patients have the disease very lightly,
but they will be obliged to remain in
quarantine until their complete recovery
when they will be disinfected and lianii-
ed over to Captain Hansen, As for the
6hip, she has Already undergone a thorough fumigation, but will be held under
detention the full period of incubatjotl
from the date of tho last exposure which
was on Sunday. The Florida came
originally from Manilla. She has on
board Mrs. Hansen, the wife of the captain,
Tbe Inqnest.
An inquest was held on Wednesday
touching the death of Murdock Me-
Lachlan, third mate of the as. Costa.
Rica, lying at Departure Bay, who waa
found on Monday afternoon in tbe hold
in an unconscious state, and taken ti
the Nanaimo hospital, where he died
the same night. Klisha Morgan stated
that he was the second officer of thi
Costa Rica, and found the deceased ih
the forehead about 2:65 Monday Afternoon. Being insensiple, he brought
him on deck and put him into thi
saloon, and went to telephone for Ih*.
Eberts, whom- he met on tbe dock-and
accompanied on the steamer. The last
time he saw the deceased alive was
about 1:4b that afternoon.
Dr. Eb-rts stated that Ire was called
by Capt. Mdntyre, to go on board th*
Costa Rira arid see a man who hat! .been
found in tne hold. He had been removed into the after cabin -Jrjftd placed
upon a mattress. The eyes were normal, and reacted to light and touch. No
bones were broken, and the only wound
was a slight contraction on the right
side of the head. There was hardly any
blood coming from it. lie had evidently vomited as there was matter oh fail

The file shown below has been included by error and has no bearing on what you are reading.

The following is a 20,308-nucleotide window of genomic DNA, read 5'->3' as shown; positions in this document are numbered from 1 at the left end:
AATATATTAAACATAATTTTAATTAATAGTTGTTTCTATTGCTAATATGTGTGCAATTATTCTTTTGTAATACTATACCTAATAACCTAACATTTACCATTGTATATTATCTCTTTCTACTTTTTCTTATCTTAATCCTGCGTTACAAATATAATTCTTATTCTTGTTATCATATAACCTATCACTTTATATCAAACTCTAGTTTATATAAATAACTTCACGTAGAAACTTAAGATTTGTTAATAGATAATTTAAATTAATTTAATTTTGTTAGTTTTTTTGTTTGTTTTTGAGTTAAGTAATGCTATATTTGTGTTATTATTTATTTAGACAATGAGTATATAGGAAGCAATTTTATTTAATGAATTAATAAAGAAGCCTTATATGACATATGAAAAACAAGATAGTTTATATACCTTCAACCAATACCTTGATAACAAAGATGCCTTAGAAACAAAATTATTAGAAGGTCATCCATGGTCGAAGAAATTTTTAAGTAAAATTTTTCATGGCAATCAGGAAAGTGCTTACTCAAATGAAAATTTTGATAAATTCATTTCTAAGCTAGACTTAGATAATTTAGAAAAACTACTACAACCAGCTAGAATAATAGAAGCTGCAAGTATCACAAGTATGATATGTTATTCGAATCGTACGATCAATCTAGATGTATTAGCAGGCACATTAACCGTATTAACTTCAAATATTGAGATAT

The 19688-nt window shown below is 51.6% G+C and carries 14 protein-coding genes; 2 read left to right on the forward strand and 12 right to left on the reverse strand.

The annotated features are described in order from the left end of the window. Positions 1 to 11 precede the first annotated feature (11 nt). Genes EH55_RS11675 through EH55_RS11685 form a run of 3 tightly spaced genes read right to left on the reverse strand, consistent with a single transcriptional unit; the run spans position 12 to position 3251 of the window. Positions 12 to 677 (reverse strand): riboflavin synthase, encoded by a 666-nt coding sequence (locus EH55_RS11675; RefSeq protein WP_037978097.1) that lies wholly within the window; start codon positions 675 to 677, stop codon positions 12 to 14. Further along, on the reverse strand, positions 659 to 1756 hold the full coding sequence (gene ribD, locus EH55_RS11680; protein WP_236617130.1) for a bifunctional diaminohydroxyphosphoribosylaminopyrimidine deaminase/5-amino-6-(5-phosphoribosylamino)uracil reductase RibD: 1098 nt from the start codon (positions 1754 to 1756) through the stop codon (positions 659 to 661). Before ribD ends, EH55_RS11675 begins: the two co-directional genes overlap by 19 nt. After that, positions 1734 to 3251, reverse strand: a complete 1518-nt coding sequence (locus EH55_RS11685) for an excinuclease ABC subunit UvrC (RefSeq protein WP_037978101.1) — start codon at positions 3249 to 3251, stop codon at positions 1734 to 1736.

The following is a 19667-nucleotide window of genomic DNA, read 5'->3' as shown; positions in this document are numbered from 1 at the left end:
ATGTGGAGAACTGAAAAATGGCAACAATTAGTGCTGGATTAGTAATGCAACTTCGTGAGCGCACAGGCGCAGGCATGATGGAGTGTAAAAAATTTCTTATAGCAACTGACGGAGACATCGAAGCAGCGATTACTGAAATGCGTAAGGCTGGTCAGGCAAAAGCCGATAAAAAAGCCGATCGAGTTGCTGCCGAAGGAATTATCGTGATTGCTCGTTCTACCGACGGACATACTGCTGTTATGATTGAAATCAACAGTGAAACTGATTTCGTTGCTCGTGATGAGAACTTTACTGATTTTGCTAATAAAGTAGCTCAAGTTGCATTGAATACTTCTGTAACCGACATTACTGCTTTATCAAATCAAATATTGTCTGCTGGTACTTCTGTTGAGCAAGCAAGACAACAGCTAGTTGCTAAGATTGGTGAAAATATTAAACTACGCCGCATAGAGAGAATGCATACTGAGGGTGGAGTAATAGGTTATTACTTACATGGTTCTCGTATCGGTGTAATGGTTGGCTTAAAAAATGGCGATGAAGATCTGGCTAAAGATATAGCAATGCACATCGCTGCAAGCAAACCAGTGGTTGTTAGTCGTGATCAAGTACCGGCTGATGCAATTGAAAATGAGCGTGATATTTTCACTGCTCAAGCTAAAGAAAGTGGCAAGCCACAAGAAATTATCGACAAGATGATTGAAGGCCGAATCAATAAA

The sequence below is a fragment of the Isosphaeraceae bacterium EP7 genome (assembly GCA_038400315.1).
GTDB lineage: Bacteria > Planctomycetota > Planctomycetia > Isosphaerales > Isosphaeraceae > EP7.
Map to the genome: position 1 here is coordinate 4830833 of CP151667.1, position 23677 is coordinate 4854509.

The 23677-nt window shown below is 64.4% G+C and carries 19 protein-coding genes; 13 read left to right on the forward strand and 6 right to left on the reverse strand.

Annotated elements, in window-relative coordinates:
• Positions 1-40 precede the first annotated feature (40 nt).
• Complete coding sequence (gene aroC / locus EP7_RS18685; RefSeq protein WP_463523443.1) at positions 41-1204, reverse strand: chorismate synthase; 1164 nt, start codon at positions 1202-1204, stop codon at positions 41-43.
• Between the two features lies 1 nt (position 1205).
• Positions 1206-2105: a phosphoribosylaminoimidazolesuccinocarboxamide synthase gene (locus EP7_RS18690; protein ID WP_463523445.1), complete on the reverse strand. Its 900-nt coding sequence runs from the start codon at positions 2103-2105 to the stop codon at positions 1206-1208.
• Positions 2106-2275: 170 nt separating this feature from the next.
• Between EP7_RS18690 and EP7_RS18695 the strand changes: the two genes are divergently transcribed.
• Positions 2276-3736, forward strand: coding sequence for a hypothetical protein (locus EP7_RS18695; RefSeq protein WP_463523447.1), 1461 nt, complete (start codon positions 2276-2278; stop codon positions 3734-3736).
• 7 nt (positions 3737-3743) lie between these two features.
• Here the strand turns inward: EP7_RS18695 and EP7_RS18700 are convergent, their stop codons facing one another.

moustache, and a little blood from hu)
right nostril. At the time he was suffering from shock and exposure to cold*.
His breathing was quite nia'ttiral, and
the steward was ordered to give.hiqt
some strong coffee as Boon as he wok*
UP, r    , ie
Captain Mclntvre, Peter ..Campbell;
George McDonald, and John Linshen.
gave similar evidence to Dr Eberts.
Dr. O'Brian made 'k 'postmortem ex"-
amination at Hilbert a undertaking
purlins where the body had been brought
from the hospital. He found nothing
except a bruise over the left hip, and a
small wound on the back part of tbe
head. Tliere was no fracture of any of
the bones of the body. The heart, kidneys, intestines, stomach, and bladder
were all in healthy condition. On es
iiininitig the brain he found two clots of
blood between the dura matra and th*
skull, a small one over the crown of thai
bead and a very large one over the left
ear. On removing the dura matra he
found the right half of the brain healthy
and well developed, but the left haft
was completely saturated with a bloody
fluid ami small clots of blood. There
was no fracture of the base of the brain;
side was collapsed. He came to th*
conclusion that the rupture of that art-
cry and the ensuing, hemorrhage was)
the cause of death. The verdict of the
jury was accidental death, neither the
owners, officers nor ere* being in mtif
way to blame.
The body A-'as taken down to Victoria
by the City of Nanaimo on Thursday;
where the funeral wiil take place under
the auspices of the(^aledonian8pclety, ol
which the deceased was a member. -
He leaves a wife and family in Victoria, who will have the sympathy of
the people tu this terrible bereave*
the Vancouver Board of Tiadsj
held their Usual meeting oh Wed-
nesd.iy> When a "re-port wm received
from the delegates appointed td
confer with representative* of thi
Victoria . and New Westminster
Boards of Trade ott th* subject ot
the V. V. & E. WHwajr. The r*i
port stated that the SriKlbtion given
the joint delegates bjr \\% pruria**
cial government was Huost satisfactory, but discussion Upon th* ma£
ter was adjourned in oonseqoenol -V-V&f*
Looking Beyond.
."Sometimes we feel a longing for the pressure
Of hands, grown cold und  weary in
the strife,